Don’t get your elbow in a wringer

As I was growing up I often heard my mother say, “Soap is cheap.” Cleanliness truly was next to godliness in our home so it’s no wonder Mom’s old Maytag wringer-type washing machine remains a vivid part of my memories.

My earliest recollections of laundry day include a vision of a gray Maytag washer, complete with a drain hose attached to the side and a big black and white wringer on top. A rinse tub sat nearby.

Early on Mom had to heat water on the cookstove to do laundry but in 1953 we moved to town and enjoyed hot and cold running water.

Steam rose from the washing machine when Mom started the procedure. Whites were washed first and then run through the wringer into the clear, cold water in the adjacent rinse tub.

Light colored clothing went into the washer next, using the same water as the whites. After soaking in the rinse tub a few minutes, the white clothes were run through the wringer again and into a lined bushel basket.

The process was repeated with each successive load getting darker clothing until Dad’s work clothes became the final load.

We didn’t have a clothes dryer in those days so Mom carried the baskets full of wet, heavy clothing out to the clothesline. In the winter the laundry quickly froze stiff on the clothesline and Mom returned to the house with sore, red hands.

While I wouldn’t wish such chores on anyone again, I confess to enjoying the fresh scent of towels and bedding dried on the clothesline. Even the finest fabric softeners cannot give a pillowcase the fresh, delicate aroma it carries after having been dried in the sunshine.

A family discussion of Mom’s old Maytag washing machine invariably results in the retelling of a harrowing incident in April 1956. On a weekday morning Mom was hanging laundry on the clotheslines while I got ready for another day in second grade. My little brothers — nearly 3 and 5 years of age — were playing elsewhere in the house.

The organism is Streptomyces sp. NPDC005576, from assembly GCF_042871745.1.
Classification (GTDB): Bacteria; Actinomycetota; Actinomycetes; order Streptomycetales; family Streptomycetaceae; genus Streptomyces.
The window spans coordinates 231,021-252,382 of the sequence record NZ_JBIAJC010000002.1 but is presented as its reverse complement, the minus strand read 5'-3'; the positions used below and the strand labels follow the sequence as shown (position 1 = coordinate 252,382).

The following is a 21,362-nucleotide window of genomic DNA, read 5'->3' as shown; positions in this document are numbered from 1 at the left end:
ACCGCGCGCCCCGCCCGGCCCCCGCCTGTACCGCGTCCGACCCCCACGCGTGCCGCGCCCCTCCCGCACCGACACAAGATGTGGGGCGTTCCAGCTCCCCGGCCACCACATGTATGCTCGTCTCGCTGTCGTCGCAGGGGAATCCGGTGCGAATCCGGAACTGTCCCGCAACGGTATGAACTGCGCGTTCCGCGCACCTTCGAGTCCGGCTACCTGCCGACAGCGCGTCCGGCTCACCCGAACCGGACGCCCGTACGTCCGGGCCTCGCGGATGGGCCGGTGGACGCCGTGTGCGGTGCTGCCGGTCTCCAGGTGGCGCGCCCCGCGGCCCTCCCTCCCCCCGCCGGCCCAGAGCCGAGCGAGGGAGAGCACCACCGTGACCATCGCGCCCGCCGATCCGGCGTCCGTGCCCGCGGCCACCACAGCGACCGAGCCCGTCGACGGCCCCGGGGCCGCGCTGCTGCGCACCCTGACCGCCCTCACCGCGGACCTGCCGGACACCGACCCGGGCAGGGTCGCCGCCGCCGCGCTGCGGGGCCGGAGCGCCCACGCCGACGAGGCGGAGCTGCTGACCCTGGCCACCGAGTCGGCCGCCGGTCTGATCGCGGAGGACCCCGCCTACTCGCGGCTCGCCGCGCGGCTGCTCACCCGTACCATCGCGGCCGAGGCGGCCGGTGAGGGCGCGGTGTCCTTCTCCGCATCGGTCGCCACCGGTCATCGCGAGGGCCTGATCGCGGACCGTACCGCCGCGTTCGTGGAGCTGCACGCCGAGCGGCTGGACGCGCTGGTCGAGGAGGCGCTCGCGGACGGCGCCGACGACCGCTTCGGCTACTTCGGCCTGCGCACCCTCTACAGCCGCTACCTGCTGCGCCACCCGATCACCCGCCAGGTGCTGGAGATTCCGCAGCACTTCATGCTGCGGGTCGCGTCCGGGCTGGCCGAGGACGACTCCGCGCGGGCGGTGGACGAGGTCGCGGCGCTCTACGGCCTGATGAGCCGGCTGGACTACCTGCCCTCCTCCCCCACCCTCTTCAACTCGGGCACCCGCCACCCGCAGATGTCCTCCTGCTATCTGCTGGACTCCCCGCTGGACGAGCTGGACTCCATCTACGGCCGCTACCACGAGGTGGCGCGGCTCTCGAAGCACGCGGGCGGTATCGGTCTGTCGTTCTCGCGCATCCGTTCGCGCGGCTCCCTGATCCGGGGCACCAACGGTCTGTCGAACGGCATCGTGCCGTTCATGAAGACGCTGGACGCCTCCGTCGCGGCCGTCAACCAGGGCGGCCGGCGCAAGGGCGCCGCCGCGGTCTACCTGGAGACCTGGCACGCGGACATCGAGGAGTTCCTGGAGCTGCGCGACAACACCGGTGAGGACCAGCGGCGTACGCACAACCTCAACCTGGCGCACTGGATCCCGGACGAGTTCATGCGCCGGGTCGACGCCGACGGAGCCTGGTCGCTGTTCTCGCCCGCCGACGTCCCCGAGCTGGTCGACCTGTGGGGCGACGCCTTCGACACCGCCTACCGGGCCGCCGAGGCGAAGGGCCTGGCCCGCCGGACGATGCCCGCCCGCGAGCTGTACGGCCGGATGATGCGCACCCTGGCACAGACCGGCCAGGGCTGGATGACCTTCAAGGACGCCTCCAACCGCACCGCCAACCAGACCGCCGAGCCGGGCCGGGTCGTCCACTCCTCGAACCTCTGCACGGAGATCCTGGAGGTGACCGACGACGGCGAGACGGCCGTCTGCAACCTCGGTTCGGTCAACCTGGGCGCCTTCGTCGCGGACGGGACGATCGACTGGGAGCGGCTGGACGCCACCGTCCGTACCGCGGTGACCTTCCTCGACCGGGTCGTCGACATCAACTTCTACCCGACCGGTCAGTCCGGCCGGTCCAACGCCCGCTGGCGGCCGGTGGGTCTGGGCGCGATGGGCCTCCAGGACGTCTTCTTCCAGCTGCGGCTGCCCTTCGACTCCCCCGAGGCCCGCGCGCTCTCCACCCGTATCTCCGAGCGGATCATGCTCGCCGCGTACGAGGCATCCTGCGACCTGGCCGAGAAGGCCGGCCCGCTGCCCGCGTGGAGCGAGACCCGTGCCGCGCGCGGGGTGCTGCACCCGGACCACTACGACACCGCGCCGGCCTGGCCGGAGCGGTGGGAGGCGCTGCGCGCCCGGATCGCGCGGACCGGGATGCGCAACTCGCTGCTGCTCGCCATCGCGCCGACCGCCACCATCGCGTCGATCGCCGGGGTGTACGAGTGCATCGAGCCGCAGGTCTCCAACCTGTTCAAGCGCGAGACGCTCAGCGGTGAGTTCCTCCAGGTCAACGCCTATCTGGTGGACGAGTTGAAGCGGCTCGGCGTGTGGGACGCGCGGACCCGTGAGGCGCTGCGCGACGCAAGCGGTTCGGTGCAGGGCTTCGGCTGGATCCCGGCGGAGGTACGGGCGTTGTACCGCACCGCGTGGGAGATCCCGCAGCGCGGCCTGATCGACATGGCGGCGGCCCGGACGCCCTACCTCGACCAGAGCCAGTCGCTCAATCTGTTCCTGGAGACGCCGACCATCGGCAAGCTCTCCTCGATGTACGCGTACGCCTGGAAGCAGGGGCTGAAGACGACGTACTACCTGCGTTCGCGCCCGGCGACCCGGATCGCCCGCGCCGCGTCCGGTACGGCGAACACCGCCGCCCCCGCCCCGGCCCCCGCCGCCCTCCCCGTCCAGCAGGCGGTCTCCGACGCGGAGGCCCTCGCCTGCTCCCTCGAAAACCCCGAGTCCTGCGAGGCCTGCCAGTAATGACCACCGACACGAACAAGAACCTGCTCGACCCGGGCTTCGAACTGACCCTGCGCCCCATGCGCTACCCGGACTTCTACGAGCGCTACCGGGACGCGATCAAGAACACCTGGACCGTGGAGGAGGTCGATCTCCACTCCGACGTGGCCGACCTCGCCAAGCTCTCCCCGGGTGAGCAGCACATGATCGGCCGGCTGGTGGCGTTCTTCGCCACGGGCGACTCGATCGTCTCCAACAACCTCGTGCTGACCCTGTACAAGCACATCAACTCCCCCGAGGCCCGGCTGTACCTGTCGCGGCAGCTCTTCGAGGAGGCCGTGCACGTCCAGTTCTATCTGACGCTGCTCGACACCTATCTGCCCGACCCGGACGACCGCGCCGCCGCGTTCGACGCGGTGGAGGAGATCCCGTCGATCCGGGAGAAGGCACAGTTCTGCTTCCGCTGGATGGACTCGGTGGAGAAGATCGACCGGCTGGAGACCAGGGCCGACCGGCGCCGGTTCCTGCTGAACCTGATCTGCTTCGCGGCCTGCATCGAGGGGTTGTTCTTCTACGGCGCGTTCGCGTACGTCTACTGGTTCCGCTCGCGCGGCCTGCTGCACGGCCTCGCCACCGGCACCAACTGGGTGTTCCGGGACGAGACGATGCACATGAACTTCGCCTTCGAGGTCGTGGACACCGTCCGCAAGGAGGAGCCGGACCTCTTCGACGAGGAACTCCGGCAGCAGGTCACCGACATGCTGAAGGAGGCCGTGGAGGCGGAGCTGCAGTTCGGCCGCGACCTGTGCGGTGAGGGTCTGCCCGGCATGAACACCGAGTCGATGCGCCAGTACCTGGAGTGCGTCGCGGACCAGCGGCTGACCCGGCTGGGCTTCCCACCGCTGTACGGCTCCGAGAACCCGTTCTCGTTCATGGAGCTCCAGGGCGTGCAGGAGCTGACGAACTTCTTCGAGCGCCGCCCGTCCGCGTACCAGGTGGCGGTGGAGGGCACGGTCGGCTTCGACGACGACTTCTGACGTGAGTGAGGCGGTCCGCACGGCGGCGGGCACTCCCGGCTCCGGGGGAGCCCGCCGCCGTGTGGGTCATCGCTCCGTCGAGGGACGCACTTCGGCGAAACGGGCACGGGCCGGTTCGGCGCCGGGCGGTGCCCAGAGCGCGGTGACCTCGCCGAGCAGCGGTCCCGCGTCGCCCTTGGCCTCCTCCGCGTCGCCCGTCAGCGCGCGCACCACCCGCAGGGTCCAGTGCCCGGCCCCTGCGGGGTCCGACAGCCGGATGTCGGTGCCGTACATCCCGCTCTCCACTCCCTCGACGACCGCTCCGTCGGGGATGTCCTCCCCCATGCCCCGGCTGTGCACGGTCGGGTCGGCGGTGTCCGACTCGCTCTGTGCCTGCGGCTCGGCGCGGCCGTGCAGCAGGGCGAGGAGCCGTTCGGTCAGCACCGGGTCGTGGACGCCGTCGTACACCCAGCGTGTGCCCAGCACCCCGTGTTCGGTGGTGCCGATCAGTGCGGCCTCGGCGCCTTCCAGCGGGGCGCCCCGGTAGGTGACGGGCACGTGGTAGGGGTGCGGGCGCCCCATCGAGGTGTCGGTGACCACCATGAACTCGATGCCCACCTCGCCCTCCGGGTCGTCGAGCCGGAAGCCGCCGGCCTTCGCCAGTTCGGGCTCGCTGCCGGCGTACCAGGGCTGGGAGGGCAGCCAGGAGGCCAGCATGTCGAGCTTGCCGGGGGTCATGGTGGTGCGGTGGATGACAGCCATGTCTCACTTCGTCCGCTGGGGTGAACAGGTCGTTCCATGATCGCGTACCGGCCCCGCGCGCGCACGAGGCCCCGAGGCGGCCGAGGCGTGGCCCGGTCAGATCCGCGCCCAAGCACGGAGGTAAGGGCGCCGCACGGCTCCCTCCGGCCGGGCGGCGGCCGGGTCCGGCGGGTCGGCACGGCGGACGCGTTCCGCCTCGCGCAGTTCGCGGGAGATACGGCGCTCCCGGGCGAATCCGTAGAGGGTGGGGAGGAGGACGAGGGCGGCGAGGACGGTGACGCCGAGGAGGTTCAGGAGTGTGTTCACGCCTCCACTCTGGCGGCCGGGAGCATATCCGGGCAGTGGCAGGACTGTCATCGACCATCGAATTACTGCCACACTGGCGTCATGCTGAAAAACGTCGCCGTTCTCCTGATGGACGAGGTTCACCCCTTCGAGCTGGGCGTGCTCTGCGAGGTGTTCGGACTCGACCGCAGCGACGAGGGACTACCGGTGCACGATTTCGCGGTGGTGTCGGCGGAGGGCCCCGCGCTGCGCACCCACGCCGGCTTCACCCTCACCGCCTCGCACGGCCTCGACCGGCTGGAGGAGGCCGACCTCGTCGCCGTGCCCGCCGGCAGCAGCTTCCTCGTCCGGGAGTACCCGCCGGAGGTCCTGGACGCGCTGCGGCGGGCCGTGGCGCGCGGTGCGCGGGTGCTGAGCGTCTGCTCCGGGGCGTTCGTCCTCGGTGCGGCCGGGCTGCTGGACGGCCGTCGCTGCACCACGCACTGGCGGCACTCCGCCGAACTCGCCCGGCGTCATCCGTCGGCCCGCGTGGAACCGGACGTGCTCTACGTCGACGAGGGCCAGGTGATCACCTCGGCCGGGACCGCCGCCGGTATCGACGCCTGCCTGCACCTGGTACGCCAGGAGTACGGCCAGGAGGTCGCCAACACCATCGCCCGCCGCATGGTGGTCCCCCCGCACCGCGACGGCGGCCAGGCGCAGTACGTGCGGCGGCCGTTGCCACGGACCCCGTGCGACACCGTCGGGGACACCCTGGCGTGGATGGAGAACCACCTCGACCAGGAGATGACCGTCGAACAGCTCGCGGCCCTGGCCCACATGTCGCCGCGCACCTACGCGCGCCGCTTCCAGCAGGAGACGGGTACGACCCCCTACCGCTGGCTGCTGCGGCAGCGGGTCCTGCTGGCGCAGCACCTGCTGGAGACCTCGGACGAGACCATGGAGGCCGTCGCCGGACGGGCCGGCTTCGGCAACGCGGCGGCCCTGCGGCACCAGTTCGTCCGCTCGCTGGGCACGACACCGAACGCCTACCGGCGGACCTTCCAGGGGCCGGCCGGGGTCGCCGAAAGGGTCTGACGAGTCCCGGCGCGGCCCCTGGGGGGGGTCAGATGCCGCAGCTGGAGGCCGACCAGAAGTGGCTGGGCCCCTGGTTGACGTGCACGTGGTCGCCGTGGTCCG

I heard screams. Following the screams to the enclosed back porch/laundry room I found the younger brother, Dave, hanging by his arm from the washing machine wringer, his toes barely touching the floor. The sleeve of his white sweatshirt was soaked with blood. Always the inquisitive one, he had activated the wringer and stuck his fingers in it.

I ran outside and shrieked the news to Mom. As she ran back to the house she screamed something about releasing the wringer. I had no idea what she was talking about.

Upon returning to the house, Mom flipped up the wringer release lever and freed my brother from the excruciating snare. Later Maytag models featured an automatic release of the wringer when the load became too great. This wringer kept grinding away until it pulled and chewed my brother’s arm up to the elbow and then blew an electrical fuse.

Brother Gerald and I stood by terrified and helpless as Mom frantically cranked the old wall phone to call Dad for help. This was long before our small farm towns had rescue squads and E-911 services.

Dad was delivering a load of livestock feed out in the country but his boss at the local co-op elevator rushed to our house. I’m not sure how they notified Dad but he was back in town in surprisingly short order. Mom also called the family doctor who met her, Dad and Dave at his office where it took more than 70 stitches to repair the injury.

Dave recovered quickly and, except for a nasty scar, one would never know how badly he had been injured. His doctor-recommended physical therapy was picking up bricks strewn around the yard each day.

As I grew older I learned to help with laundry and became familiar with the wash-wring-rinse-wring process. When I left home and began using the automatic washers at the coin-operated laundry I realized how much work the old wringer-type washing machines really were.

Still, when I see a photograph of an old Maytag wringer-type washer I wax a bit nostalgic. And I understand extremely well the meaning of the old metaphor concerning getting one’s elbow in a wringer.

Arvid Huisman can be contacted at huismaniowa@gmail.com. ©2024 by Huisman Communications.


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